Files/Papers

Remove and dispose of non-essential wet files and paperwork. The
exception again would be if the moisture was due to steam leaks; then these
can be dried. Essential wet paper from water damaged area should be
moved to a location where it can be dried, photocopied and then discarded.
Professional conservators should be contacted for information on handling
these types of wet products: American Institute of Conservation
202/452-9545, fax 202/452-9328.

If large amounts of files and paperwork cannot be dried within 24-48 hours,
essential files/paperwork may be rinsed with clean water and temporarily
frozen until proper drying can be completed. Any paper products that do
develop mold will need to be discarded.

Carpet

Any carpet that has been contaminated over a large area with sewage
backup should be discarded under controlled conditions and the entire area
disinfected with bleach and water.

Small areas of carpet contaminated with sewage backup may be cleaned
using the procedure listed for other sources of water.

Carpet that has become wet from floods, roof leaks, steam leaks, potable
water leaks and ground water can be treated as per the following:

Carpet Wet LESS THAN 48 HOURS:

   Remove all materials (e.g. furniture, file cabinets) from the carpet.
   Extract as much water as possible from the carpet using wet vacuums.
   Shampoo the carpet with a dilute surfactant.
   Soak with a 1/4 to 1/2 cup bleach/water solution. Maximum
   concentration: a solution of 1 part bleach to 10 parts water. (see
   bleach caution in #3 above)
   It is preferable not to use a biocide. If a decision is made to use a
   biocide consult a microbiologists. Reason: People may have reaction
   to biocides. Often quaternary amine compounds will be used as a
   biocide/cleaning compound. The compound may reduce levels of
   bacteria but is often ineffective in killing fungal spores.
   Rinse and extract the carpet with clean water to remove
   detergent/bleach residues.
   Commercial steam cleaning of carpeting can be used in place of
   bleach. The vacuum system is housed in a truck. The water is heated
   above the boiling point and is used to clean the carpeting.
   Dry the carpet within 12-24 hours of treatment. After work is
   completed, increase the room temperature, and use commercial
   dehumidifiers, floor fans or exhaust fans to aid in drying the carpet.
            Carpet Wet MORE THAN 48 Hours:

            Wintertime:
              If carpet becomes wet during the winter with relatively clean water, the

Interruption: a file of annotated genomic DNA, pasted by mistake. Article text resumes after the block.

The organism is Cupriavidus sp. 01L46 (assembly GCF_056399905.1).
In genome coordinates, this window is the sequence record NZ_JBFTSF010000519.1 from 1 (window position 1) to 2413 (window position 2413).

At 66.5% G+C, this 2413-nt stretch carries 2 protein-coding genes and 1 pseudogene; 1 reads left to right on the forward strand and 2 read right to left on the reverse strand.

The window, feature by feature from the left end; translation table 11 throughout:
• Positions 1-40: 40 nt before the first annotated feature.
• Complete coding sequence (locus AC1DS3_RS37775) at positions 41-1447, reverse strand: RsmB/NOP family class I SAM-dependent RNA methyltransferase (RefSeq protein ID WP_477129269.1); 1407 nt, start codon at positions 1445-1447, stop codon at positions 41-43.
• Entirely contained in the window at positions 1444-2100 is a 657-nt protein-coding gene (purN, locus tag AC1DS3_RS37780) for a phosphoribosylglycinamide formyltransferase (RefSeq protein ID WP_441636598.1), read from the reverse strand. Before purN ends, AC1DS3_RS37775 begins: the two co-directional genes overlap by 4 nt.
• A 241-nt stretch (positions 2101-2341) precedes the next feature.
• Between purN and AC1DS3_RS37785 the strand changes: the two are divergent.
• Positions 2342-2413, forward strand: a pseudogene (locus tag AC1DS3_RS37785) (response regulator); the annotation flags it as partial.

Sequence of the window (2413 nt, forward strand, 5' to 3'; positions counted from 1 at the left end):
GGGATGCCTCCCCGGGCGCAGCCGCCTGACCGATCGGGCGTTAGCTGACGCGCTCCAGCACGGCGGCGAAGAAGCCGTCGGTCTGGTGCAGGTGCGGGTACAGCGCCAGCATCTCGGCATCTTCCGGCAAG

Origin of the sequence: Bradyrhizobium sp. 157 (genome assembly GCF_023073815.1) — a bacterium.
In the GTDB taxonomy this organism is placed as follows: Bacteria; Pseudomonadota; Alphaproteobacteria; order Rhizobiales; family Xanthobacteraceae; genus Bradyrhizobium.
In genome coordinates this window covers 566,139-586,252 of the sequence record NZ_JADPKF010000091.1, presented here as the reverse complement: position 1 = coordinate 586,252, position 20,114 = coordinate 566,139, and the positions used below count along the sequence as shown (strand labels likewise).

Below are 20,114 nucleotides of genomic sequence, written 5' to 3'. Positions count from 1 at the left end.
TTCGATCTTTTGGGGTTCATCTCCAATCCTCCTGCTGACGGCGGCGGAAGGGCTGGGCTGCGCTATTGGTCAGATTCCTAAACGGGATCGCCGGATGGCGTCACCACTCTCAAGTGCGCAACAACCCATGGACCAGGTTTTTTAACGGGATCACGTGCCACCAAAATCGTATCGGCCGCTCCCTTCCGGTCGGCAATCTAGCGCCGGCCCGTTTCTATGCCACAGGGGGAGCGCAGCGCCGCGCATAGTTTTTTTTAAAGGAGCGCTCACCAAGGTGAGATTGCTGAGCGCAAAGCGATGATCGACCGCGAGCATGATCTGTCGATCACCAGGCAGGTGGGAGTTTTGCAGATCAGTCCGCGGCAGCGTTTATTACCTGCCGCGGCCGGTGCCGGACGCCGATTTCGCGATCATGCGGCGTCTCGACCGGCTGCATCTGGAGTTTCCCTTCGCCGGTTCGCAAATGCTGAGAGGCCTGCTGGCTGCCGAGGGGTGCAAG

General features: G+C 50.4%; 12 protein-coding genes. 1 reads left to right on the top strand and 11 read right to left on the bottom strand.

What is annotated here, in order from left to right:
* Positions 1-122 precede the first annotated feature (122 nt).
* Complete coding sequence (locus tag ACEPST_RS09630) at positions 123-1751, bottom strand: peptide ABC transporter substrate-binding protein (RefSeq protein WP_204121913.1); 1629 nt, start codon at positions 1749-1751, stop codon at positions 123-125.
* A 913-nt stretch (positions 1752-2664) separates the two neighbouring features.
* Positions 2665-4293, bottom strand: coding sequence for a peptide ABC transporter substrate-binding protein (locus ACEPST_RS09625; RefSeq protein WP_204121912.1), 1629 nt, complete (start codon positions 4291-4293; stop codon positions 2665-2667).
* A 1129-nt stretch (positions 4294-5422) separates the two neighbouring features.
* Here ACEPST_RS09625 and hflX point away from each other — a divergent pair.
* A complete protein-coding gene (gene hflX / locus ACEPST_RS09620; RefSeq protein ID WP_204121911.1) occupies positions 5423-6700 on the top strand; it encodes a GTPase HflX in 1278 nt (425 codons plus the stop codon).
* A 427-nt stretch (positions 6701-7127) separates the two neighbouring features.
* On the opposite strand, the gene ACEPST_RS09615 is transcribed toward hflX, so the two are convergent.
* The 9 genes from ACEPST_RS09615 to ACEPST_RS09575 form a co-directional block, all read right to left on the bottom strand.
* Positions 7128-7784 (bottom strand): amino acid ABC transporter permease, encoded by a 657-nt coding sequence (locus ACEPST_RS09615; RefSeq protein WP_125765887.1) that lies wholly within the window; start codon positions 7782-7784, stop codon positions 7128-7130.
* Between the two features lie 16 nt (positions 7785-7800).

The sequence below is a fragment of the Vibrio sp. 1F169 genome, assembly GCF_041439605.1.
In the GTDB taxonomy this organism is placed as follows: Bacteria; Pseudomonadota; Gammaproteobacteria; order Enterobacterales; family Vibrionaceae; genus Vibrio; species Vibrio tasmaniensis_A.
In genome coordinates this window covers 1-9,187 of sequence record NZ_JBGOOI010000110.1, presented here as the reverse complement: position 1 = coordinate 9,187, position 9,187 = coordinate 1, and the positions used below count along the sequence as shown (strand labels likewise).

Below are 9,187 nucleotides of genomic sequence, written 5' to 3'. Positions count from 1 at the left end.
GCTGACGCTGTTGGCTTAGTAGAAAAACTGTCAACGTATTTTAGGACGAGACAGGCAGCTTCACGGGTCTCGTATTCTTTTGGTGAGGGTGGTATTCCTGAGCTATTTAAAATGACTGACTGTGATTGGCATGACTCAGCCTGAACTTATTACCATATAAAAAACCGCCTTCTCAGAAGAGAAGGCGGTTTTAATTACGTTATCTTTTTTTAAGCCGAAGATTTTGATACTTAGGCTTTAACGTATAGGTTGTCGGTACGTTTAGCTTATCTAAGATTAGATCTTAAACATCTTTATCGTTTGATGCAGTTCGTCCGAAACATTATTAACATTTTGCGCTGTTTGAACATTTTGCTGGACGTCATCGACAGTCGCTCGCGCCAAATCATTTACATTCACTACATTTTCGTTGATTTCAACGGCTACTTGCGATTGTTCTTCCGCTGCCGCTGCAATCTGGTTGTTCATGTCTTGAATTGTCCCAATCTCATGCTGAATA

previous protocol can be used to manage the carpet and salvage it.
            Summertime:
              Drying carpeting is usually more difficult in the summertime than the
              winter if the carpeting is not in an airconditioned space or dehumidifiers
              are not available. Water damaged carpets in humid environments often
              do not dry adequately. Disposal of water damaged carpets in humid
              environments is often the best option.

            Testing

            If visible mold reappears or area smells of mold, the treating process
            (cleaning and bleaching) should be repeated. Testing should be considered if
            there are continuing complaints from the occupants of the space, or there is a
            concern about lack of successful prevention activities. Post cleanup clearance
            sampling and inspection by a trained environmental health professional is
            useful to ensure no excessive concentration of microbes will exist in the
            building.

            Areas that are harder to access for cleaning should be specifically tested and
            any areas of carpet that had material on top should be tested.

            If the carpet develops an odor or visible mold growth is apparent, the
            carpeting will need to be removed under controlled conditions. If mold
            sensitive persons react when entering a space with previously water damaged
            carpet, with no odor or visible mold growth, the carpet should be tested or
            discarded under controlled conditions.

            Exception to the testing would be materials that had moisture infiltration for
            the first time and are being discarded.

            Note on Personal Protective Equipment

            If testing has confirmed microbial growth on previously wet materials, then
            appropriately trained personnel with appropriate respiratory and personnel
            protection should be used. Negative air enclosures may also be set up for
            limiting cross-contamination from damaged areas.

Inventory all water damaged building materials and furnishings.

            Sheetrock

               If within 24 hours and no previous water damage: remove and discard
               with minimum controls.If after 24 hours or previous water damage:
               remove and discard under controlled abatement conditions.

            Ceiling Tile

               If steam damage: air-dry and reuse and monitor for future mold
               growth. If other water damage: remove and dispose within 24 hours.

            Electrical
   Have checked by building inspector/electrician. Turn power off, and
   Discard electrical circuit breakers, GFIs, fuses, and Switches, outlets,
   electrical motors, light fixtures can be opened & inspected for visible
   moisture and re-used. If in doubt, throw it out.

Furniture

   Upholstered steam or drinking water: air dry and monitor. If other
   water damage: discard.

Hardwood or Intact Laminate
  Appropriately cleaned.

Particleboard/Pressed Waferboard
   If steam: air dry and monitor. other water damage: discard.

Delaminated Furniture/Cabinets
  If steam: air dry and monitor. If other water damage: discard.

Carpet

   If wet for less than 48 hours: follow procedure #7 to clean and
   disinfect. If wet for more than 48 hours: If winter: disinfect and dry.
   Discard if cannot dry. If summer (high humidity): discard.

Paper/Files

   If non-essential: remove and dispose. If essential: dry within 24-48
   hours.
   If cannot dry within 24-48 hours: clean with water and freeze, then
   contact American Conservation.